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Alan Gerard
,
Steven M. Martinaitis
,
Jonathan J. Gourley
,
Kenneth W. Howard
, and
Jian Zhang

Abstract

The Multi-Radar Multi-Sensor (MRMS) system is an operational, state-of-the-science hydrometeorological data analysis and nowcasting framework that combines data from multiple radar networks, satellites, surface observational systems, and numerical weather prediction models to produce a suite of real-time, decision-support products every 2 min over the contiguous United States and southern Canada. The Flooded Locations and Simulated Hydrograph (FLASH) component of the MRMS system was designed for the monitoring and prediction of flash floods across small time and spatial scales required for urban areas given their rapid hydrologic response to precipitation. Developed at the National Severe Storms Laboratory in collaboration with the Cooperative Institute for Mesoscale Meteorological Studies (CIMMS) and other research entities, the objective for MRMS and FLASH is to be the world’s most advanced system for severe weather and storm-scale hydrometeorology, leveraging the latest science and observation systems to produce the most accurate and reliable hydrometeorological and severe weather analyses. NWS forecasters, the public, and the private sector utilize a variety of products from the MRMS and FLASH systems for hydrometeorological situational awareness and to provide warnings to the public and other users about potential impacts from flash flooding. This article will examine the performance of hydrometeorological products from MRMS and FLASH and provide perspectives on how NWS forecasters use these products in the prediction of flash flood events with an emphasis on the urban environment.

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Ronald L. Holle
,
Raúl E. López
,
Kenneth W. Howard
,
Kenneth L. Cummins
,
Mark D. Malone
, and
E. Philip Krider

An isolated lightning flash at 1436:52 UTC 11 February 1996 struck and destroyed a house in Burlington, Connecticut, injuring an occupant of the house. A flash detected simultaneously by the National Lightning Detection Network was within 1.1 km of the house. The flash was separated from any other flash by several hours and hundreds of kilometers and occurred during winter. Positive charge was lowered to ground by the flash, as has been found in previous studies of winter storms. Its estimated peak current of +76 kA was stronger than most positive flashes and nearly all negative cloud-to-ground flashes for the entire year in the same area. The incident is compared with other previously documented lightning casualty and damage statistics during wintertime for Connecticut and other regions of the United States. The importance of the flash is described in relation to the resulting material damage and personal injury, the handling of insurance claims, the use of flash data in forecasting and warning applications, and personal safety.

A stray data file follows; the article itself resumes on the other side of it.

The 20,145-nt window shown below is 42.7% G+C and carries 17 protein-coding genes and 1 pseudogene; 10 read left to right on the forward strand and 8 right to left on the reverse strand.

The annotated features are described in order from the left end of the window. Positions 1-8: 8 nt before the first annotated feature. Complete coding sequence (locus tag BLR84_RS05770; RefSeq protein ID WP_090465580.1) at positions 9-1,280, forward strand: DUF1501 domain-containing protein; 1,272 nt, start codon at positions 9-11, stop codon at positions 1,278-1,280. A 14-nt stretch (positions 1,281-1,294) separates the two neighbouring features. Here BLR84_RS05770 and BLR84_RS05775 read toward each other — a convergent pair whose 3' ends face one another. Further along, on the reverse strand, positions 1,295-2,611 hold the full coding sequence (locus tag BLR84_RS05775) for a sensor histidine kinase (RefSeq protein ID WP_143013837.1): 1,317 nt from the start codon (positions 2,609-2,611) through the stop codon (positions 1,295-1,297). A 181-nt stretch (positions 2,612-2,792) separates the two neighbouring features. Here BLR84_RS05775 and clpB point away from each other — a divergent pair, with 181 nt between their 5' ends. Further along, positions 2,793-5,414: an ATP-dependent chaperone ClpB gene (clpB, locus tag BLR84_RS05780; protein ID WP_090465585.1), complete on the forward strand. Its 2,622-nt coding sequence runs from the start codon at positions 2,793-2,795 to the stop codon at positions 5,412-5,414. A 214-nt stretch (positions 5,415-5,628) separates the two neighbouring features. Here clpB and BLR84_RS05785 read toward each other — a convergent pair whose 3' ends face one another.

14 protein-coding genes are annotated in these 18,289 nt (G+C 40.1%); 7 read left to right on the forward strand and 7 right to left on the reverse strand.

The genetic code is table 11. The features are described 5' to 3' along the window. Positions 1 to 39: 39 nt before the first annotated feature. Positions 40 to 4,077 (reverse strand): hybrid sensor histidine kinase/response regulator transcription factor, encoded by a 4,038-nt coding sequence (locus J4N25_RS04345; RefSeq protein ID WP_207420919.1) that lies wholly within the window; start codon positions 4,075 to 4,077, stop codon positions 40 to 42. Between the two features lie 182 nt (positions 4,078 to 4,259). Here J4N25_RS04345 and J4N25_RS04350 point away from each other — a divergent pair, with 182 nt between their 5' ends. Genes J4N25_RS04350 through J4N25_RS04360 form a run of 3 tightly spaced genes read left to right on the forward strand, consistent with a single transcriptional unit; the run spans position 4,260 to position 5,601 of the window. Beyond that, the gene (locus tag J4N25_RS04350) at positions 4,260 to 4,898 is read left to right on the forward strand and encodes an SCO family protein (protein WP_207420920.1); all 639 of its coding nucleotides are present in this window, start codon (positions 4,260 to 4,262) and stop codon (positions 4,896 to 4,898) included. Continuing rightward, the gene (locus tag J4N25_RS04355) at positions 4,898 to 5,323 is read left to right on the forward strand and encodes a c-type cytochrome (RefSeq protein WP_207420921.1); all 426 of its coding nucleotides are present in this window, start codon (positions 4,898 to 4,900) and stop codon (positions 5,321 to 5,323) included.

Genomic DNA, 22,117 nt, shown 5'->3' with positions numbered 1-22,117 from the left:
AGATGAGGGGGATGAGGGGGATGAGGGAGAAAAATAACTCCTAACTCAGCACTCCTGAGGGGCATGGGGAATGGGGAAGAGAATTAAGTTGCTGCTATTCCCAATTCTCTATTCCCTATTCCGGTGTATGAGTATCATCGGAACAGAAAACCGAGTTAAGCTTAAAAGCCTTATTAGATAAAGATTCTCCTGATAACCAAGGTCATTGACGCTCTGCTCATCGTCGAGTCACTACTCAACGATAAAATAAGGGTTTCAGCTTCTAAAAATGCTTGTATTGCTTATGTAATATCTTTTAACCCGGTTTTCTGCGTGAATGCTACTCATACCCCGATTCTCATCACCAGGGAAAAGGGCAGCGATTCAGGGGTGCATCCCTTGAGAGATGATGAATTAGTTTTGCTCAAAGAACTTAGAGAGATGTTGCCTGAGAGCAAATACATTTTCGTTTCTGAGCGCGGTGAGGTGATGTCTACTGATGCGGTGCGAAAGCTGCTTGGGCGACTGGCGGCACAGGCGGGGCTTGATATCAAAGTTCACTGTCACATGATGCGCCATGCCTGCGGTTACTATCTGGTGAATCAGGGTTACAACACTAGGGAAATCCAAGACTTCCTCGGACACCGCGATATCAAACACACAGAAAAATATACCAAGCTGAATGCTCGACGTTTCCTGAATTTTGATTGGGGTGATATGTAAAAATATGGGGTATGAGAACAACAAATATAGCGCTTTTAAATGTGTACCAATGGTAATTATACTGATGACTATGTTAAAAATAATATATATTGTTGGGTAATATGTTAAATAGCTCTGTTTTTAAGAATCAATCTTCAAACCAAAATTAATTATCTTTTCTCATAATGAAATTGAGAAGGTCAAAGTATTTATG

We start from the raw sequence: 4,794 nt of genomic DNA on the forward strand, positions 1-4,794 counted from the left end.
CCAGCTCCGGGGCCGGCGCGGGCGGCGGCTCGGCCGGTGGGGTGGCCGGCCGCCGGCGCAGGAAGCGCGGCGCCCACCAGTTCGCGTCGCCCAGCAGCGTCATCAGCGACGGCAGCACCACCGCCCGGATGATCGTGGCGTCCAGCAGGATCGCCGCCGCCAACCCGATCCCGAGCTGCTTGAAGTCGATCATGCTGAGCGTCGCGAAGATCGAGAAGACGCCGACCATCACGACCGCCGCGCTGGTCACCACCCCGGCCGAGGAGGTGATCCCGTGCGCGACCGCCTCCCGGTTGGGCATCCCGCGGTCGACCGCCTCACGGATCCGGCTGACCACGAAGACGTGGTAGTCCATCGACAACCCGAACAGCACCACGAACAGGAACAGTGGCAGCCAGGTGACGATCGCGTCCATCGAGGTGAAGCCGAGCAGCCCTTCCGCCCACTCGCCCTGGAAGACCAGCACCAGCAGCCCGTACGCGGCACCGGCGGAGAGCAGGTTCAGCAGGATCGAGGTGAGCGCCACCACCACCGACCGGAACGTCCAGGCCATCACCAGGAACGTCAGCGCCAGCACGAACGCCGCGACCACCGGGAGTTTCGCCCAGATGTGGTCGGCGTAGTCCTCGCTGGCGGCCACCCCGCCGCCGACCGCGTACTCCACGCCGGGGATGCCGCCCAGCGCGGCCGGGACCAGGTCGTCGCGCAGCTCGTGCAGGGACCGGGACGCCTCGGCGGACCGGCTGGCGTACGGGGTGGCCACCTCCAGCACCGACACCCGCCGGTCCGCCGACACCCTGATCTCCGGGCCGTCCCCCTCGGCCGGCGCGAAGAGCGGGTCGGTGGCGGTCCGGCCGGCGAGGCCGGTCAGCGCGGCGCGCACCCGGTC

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Pao-Liang Chang
,
Jian Zhang
,
Yu-Shuang Tang
,
Lin Tang
,
Pin-Fang Lin
,
Carrie Langston
,
Brian Kaney
,
Chia-Rong Chen
, and
Kenneth Howard

Abstract

Over the last two decades, the Central Weather Bureau of Taiwan and the U.S. National Severe Storms Laboratory have been involved in a research and development collaboration to improve the monitoring and prediction of river flooding, flash floods, debris flows, and severe storms for Taiwan. The collaboration resulted in the Quantitative Precipitation Estimation and Segregation Using Multiple Sensors (QPESUMS) system. The QPESUMS system integrates observations from multiple mixed-band weather radars, rain gauges, and numerical weather prediction model fields to produce high-resolution (1 km) and rapid-update (10 min) rainfall and severe storm monitoring and prediction products. The rainfall products are widely used by government agencies and emergency managers in Taiwan for flood and mudslide warnings as well as for water resource management. The 3D reflectivity mosaic and QPE products are also used in high-resolution radar data assimilation and for the verification of numerical weather prediction model forecasts. The system facilitated collaborations with academic communities for research and development of radar applications, including quantitative precipitation estimation and nowcasting. This paper provides an overview of the operational QPE capabilities in the Taiwan QPESUMS system.